Five metro Detroit doctors and one from the Grand Rapids area have been indicted for allegedly running a $464 million healthcare fraud scheme that involved millions of opioid drugs and unnecessary medical procedures in Southeastern Michigan, federal officials announced Thursday.
An indictment unsealed Thursday says the doctors prescribed opioids to induce people to visit and patients were forced to undergo other treatments.
Nearly $500 million was billed to insurers, mostly Medicare and Medicaid, the officials said. Doctors submitted claims of more than $182.5 million to Medicare, $272.6 million to Medicaid and $9.2 million to Blue Cross and Blue Shield of Michigan, prosecutors allege.
The alleged ringleader was Dr. Rajendra Bothra, who operated pain clinics in Warren and Eastpointe. He's charged with conspiracy, fraud and other crimes. The identity of his lawyer wasn't immediately known.
U.S. Attorney Matthew Schneider said it's "particularly egregious" for doctors to prey on addicts.
The 56 count indictment cites three clinics in Macomb County: The Pain Center USA in Warren and Eastpointe; and Interventional Pain Center.
Four of the doctors were to be arraigned in federal court Thursday afternoon, according to a news release from the U.S. Attorney's Office Eastern District of Michigan
The indictment charges that Bothra, 77, of Bloomfield Hills, owned and operated a pain clinic in Warren that sought to bill insurance companies for the maximum number of services and procedures possible with no regard to the patients' needs. Dr. Eric Backos, 65, of Bloomfield Hills; Dr. Ganiu Edu, 50, of Southfield; Dr. David Lewis, 41, of Detroit; Dr. Christopher Russo, 50 of Birmingham; and Dr. Ronald Kufner, 68 of Ada, all worked at the clinic in varying capacities but each prescribed opioid pain medication to induce patients to come in for office visits. Once there, in order to receive the highly addictive opioid prescriptions, patients were forced to undergo ancillary services, such as painful facet joint and facet block injections.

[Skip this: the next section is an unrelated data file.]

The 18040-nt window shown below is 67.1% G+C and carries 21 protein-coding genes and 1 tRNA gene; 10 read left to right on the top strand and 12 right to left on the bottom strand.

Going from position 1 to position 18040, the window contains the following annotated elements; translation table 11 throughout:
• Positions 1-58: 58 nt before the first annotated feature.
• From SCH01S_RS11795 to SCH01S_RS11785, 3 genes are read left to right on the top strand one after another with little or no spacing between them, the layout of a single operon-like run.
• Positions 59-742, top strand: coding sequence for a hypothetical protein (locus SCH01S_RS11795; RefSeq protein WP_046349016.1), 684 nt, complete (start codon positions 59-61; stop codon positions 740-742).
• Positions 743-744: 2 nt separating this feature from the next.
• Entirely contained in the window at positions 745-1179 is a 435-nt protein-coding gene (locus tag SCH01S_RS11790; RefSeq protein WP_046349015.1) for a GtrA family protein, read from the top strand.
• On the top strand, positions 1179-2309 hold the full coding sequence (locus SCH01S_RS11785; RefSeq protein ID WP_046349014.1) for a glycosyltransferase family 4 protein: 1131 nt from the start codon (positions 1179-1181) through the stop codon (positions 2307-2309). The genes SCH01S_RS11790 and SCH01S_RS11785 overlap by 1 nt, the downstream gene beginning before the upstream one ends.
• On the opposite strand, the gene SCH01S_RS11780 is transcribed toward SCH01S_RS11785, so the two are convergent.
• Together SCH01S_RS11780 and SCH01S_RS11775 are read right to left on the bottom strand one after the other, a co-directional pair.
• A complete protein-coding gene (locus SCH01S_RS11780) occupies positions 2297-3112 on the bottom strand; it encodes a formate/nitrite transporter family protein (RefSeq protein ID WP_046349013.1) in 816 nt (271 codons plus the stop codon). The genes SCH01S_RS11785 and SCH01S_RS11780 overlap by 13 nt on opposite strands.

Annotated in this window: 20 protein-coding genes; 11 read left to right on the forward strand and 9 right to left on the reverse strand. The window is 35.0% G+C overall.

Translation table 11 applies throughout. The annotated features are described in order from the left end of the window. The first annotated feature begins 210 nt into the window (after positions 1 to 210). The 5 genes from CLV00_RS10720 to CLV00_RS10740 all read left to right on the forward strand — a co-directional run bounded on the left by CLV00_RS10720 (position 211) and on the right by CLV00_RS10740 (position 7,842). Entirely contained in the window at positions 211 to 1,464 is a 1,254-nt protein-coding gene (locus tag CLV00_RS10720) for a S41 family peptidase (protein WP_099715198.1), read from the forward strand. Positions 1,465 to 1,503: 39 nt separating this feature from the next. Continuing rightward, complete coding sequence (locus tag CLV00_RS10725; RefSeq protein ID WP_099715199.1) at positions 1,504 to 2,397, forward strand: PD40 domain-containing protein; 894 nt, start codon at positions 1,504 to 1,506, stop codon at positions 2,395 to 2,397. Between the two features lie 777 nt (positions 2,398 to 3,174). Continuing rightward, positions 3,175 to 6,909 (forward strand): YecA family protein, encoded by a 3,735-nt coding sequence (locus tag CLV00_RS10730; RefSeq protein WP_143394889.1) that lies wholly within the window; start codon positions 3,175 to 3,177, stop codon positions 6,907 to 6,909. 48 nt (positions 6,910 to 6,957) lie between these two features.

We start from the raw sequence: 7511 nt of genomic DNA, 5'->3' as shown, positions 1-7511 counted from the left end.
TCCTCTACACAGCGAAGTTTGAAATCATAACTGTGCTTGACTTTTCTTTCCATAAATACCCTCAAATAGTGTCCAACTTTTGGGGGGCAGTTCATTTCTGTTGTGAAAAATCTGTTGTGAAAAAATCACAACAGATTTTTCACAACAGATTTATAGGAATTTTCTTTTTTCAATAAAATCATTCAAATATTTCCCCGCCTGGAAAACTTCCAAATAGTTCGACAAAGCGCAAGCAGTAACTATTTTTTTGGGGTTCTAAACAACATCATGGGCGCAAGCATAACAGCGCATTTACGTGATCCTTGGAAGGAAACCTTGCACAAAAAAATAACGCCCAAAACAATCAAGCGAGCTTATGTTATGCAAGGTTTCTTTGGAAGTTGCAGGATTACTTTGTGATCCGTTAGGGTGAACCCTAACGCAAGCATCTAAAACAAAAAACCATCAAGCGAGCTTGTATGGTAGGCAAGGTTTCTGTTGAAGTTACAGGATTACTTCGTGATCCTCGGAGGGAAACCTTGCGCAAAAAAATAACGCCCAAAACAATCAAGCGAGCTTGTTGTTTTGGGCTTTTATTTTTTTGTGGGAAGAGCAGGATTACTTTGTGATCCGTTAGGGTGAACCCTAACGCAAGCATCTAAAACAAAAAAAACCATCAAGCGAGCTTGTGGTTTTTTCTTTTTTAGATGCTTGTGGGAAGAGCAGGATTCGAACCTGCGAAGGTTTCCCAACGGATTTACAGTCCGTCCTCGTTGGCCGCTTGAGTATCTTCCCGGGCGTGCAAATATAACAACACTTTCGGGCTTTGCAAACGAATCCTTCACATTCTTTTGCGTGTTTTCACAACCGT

The doctors are accused of issuing more than 13,217,987 doses of opioids, including oxycodone, oxymorphone, hydrocodone, and hydromorphone, from January 2013 through November 2018.
Bothra allegedly submitted false claims to insurance providers for service and devices that were "medically unnecessary," according to the indictment, and attempted to conceal that he submitted fabricated claims to insurance providers.
A call was placed Thursday to the medical clinic in Eastpointe, where a woman from the answering service who did not identify herself said the clinic is closed due to the raid and investigation.
The case was investigated by the U.S. Department of Health and Human Services, Office of Inspector General, and the Federal Bureau of Investigation.The Eastern District of Michigan is one of the districts included in the Opioid Fraud Abuse and Detection Unit.
— Crain's Detroit Business reporter Kurt Nagl and the Associated Press contributed to this report.
"6 doctors charged in alleged $464 million scheme to prey on addicts" originally appeared in Crain's Detroit Business.